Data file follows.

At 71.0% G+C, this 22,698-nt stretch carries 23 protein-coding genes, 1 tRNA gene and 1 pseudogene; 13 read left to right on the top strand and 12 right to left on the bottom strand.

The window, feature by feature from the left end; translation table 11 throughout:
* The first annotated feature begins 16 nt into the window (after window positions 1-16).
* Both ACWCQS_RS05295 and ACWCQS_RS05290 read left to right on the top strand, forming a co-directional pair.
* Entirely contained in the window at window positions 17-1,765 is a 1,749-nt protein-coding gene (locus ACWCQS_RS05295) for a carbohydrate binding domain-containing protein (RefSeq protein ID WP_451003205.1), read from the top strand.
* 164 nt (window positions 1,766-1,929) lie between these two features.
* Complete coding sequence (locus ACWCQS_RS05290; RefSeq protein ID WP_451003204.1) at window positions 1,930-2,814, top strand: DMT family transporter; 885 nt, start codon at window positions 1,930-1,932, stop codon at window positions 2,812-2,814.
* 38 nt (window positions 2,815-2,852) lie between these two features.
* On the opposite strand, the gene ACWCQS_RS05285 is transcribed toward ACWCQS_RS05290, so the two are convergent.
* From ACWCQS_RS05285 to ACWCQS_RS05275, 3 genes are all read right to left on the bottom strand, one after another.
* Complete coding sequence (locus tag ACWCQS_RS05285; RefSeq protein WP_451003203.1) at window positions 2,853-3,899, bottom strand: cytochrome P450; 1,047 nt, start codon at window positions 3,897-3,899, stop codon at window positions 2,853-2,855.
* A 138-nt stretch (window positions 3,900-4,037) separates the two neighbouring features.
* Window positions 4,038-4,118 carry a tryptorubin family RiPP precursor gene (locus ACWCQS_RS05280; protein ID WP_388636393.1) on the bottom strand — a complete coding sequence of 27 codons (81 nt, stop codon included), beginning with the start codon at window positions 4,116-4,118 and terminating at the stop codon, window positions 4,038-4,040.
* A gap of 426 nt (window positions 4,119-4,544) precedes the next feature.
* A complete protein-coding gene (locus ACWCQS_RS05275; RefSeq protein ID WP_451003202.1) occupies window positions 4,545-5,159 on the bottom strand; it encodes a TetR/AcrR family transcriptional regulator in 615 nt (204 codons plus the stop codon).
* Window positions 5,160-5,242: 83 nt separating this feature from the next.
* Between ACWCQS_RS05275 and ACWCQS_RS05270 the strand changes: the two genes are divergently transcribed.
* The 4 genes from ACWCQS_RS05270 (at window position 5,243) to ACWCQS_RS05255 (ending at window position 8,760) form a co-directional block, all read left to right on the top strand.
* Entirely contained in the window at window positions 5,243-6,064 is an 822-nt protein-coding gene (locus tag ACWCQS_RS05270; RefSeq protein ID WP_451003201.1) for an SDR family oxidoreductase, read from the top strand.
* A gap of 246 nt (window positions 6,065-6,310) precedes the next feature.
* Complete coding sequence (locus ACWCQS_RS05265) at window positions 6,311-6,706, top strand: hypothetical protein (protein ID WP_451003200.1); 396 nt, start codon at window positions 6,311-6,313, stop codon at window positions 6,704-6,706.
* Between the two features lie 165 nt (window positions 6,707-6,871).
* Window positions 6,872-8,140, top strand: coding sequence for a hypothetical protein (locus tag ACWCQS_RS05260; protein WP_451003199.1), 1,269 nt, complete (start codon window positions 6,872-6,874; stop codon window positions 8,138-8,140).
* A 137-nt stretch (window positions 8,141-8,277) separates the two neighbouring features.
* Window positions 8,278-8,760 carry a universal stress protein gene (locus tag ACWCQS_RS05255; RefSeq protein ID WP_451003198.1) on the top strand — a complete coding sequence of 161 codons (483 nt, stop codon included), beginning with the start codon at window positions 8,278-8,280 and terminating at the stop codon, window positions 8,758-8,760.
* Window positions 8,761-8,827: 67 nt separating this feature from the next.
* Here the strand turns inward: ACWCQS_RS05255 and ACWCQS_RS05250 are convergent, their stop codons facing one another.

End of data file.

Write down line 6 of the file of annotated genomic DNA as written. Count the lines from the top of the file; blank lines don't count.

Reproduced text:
* 164 nt (window positions 1,766-1,929) lie between these two features.